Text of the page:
This week, I am thrilled to be traveling to Oslo, Norway, where several of my Ocean Conservancy colleagues and I will convene with hundreds of other ocean experts and advocates for the sixth edition of the Our Ocean Conference. Started in 2014 by then-United States Secretary of State John Kerry, the annual conference solicits measurable commitments from governments, corporations and NGOs to tackle some of the greatest challenges facing our ocean.
In past years, for instance, Our Ocean is where we and our partners at Circulate Capital announced a $100 million fund dedicated to help stem the tide of ocean plastic pollution, by investing in collection systems in parts of the world that need it most. Our Ocean is also where we announced that New Zealand had joined the International Alliance to Combat Ocean Acidification.
As amazing as it has been in years past, I’m especially excited about this year in Norway. This is the furthest north the conference has been held, and while that may seem like an unusual distinction to make, it means that the Arctic can truly be front and center.
As you might already know, the Arctic is a unique ocean ecosystem, home to incredible animals like polar bears and beluga whales, just to name two of my favorites. Unfortunately, the Arctic is warming at twice the rate of the rest of the planet; and as the ice melts, that opens the area for increased industrial activity, from oil and gas, to fishing, to shipping. While this may benefit certain commercial sectors, it poses unique challenges for conservation—and unique opportunities, as we are able to build the rules from the ground up to protect this important habitat.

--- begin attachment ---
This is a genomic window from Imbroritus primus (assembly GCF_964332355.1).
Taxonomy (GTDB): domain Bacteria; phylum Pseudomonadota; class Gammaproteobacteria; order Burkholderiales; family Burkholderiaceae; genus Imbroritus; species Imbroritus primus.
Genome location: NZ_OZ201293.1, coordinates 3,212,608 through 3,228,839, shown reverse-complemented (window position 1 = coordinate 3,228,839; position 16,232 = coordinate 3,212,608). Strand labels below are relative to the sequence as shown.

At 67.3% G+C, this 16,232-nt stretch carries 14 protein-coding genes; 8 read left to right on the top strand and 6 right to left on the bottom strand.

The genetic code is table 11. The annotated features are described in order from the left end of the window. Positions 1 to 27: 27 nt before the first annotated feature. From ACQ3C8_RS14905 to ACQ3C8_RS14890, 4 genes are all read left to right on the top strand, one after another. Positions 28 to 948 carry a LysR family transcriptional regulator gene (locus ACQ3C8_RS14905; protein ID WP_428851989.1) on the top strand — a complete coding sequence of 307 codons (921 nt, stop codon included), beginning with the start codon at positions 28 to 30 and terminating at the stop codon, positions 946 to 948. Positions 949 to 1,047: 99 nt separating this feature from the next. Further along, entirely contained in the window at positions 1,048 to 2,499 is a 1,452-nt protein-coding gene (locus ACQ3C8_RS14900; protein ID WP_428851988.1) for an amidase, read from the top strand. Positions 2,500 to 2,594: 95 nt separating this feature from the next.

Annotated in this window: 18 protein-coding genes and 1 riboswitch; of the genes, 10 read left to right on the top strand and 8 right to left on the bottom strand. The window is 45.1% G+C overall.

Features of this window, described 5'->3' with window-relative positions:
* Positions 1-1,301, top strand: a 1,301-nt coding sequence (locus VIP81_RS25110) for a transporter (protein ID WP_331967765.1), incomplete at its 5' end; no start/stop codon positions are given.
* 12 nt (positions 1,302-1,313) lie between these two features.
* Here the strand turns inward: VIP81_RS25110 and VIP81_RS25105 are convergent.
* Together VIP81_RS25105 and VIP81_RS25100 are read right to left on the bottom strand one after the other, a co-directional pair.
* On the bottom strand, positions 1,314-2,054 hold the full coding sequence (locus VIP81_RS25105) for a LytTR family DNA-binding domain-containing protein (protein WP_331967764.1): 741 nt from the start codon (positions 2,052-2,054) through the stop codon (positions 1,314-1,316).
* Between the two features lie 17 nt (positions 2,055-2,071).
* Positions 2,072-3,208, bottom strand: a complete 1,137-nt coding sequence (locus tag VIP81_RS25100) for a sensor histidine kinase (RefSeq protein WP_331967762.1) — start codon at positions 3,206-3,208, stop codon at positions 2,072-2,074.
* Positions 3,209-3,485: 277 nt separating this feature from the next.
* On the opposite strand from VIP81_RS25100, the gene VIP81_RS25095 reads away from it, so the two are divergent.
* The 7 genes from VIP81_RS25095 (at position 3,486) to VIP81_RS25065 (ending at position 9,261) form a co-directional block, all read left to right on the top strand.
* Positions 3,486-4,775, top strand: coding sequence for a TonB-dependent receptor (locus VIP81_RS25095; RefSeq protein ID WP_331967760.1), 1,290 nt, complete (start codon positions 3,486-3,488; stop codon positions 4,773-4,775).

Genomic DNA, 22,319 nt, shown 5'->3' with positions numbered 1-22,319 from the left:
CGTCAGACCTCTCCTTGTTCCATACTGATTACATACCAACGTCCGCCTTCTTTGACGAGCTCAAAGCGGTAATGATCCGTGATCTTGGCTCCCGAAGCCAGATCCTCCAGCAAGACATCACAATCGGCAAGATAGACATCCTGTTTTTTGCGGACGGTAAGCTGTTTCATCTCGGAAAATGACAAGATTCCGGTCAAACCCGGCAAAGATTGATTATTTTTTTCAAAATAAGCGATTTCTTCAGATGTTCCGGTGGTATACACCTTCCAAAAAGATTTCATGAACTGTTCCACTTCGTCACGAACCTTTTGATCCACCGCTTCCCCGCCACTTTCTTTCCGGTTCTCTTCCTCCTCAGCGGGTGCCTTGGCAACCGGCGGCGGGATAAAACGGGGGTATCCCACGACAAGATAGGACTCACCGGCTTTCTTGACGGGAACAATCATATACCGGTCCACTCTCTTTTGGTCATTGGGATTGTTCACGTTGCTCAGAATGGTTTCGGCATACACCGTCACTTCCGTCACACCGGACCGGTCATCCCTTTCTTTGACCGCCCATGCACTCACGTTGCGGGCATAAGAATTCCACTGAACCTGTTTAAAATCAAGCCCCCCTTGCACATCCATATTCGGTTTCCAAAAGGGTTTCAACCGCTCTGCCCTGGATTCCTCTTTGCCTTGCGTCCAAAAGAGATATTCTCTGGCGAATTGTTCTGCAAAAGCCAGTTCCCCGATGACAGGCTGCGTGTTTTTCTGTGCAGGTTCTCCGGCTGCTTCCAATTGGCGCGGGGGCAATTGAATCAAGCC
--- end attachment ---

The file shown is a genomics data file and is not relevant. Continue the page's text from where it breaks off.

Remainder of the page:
We are excited to see what others commit to in the next few days to protect the Arctic—and we have some news of our own that our CEO, Janis Searles Jones, plans to share on stage.
Beyond the Artic, this is also the first Our Ocean Conference since Ocean Conservancy became the lead partner of the Global Ghost Gear Initiative, or GGGI, earlier this year. The GGGI brings together governments, members of the seafood industry, conservationists, and others to address the threat of abandoned, lost or derelict fishing gear—also known as ghost gear. The GGGI team is already in Oslo getting ready for a number of exciting announcements that they will make from a special side event on the second day of the conference.
And speaking of side events, we are also excited to partner with National Geographic and Circulate Capital for an official side event on how to finance solutions to ocean plastic pollution. There, our own Chever Voltmer, director of our plastics initiative, will unveil our latest report, Plastics Policy Playbook: Strategies for a Plastic-Free Ocean. Based on desk-side research, in-country workshops and robust financial modeling, it’s an in-depth guide to some of the most impactful public- and private-sector interventions available to tackle the scourge of plastic pollution in parts of the world most affected by the crisis.
As you can see, we have a busy few days ahead of us! Be sure to follow us on Twitter (@OurOcean) and keep an eye on the #OurOcean and #TeamOcean hashtags for the latest.
Hade (bye, in Norwegian) for now—more from us soon!